Between the late 1940s and the mid-sixties, Joseph Eichler managed to build more than 11,000 mid-century modern homes in California. Renovating them has become a cottage industry for San Francisco-based Klopf Architecture.
“There’s something very minimal and clear about them that we like, and we try to keep that in the renovations we do,” says Geoff Campen, associate at the firm.
An Eichler home can serve as its own inspiration because it uses the outside as part of the interior rooms – so inside, it’s well-lit naturally. “There’s clean design, geometric and simple,” he says. “The structure is exposed and clear.”
That’s certainly the case in the firm’s latest renovation of a 1,931 square-foot, three-bedroom, two-bath home in the South Bay area. Asked to open it up physically and visually for a couple with young children – only the second owners of the mid-sixties home – the architects took on the project with gusto.
“There’d been some renovations that weren’t in keeping with the Eichler aesthetic, and so we wanted to revisit that and make it more relevant, and upgrade the electrics and lighting,” he says. “But we wanted to keep the Eichler palette and open it up to the outside as much as possible, at least to the back yard.”
The most important initiative was improving the connections, because the dining room, living room and kitchen were walled off from each other. “There were necessary structural upgrades, so when the parents were doing one thing and the kids were doing another, they could see them,” he says.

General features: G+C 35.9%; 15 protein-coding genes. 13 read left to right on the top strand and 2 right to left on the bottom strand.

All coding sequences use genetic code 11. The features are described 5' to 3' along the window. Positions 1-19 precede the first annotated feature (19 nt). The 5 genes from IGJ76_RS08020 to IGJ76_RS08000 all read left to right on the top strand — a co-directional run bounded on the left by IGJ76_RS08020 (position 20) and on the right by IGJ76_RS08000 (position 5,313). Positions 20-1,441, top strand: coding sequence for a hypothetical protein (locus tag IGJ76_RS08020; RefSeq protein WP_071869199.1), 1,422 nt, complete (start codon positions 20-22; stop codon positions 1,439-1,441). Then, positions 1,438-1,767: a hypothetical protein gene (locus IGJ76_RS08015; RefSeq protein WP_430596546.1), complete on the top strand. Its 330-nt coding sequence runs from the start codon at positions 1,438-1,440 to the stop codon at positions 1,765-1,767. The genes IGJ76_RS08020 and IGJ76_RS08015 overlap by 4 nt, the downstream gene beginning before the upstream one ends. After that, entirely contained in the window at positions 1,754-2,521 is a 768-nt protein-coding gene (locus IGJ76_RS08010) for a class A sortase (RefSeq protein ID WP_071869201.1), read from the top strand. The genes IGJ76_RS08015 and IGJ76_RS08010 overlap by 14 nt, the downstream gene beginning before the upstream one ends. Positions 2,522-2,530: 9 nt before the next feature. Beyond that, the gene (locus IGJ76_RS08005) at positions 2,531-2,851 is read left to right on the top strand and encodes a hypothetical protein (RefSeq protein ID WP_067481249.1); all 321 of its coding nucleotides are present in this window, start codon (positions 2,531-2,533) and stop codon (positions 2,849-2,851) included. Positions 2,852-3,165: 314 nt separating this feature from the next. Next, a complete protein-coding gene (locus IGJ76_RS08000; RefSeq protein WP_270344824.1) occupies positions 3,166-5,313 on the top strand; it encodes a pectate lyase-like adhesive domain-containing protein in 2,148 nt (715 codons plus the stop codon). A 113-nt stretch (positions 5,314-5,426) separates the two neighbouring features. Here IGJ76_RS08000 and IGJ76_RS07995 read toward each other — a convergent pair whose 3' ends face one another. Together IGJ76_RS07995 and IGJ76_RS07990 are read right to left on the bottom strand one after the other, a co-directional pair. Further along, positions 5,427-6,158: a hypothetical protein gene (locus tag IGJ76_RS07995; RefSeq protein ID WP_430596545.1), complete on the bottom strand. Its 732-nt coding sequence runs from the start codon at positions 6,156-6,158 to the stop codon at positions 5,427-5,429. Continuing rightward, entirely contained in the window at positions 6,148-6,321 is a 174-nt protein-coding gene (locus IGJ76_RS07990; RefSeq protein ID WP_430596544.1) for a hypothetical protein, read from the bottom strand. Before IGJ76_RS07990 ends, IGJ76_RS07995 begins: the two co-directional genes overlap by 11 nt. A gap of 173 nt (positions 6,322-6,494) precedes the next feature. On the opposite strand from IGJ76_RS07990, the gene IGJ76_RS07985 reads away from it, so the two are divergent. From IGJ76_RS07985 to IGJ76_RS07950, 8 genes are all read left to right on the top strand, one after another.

They opened up the hallway too, so it opens to the entry. The office now has double doors so they can see through from one side of house to the other, and windows so the couple can see through them from one to the other. The addition opens up to back yard so it’s connected as an outdoor room.
They added a minimal 200 square feet, but maximized its impact. The main addition was for the office, and the master got extended down to the back yard with a sliding door and a corner window where they can look back to the main space. “We added a powder room. so it’s two and a half baths now,” he says.
Eichler homes are not without their challenges. They’re fairly thin and light houses, and often their infrastructure needs a lot of upgrades for current code – replacing windows with better energy efficient glazing, for example. “About half the time we have to upgrade the existing radiant heating in the floors,” he says. “They’re not insulated, so when we open up the walls, we re-insulate and insulate the new roof – it meets code but makes it more comfortable too.”
Which makes this Eichler restoration a winner on two fronts.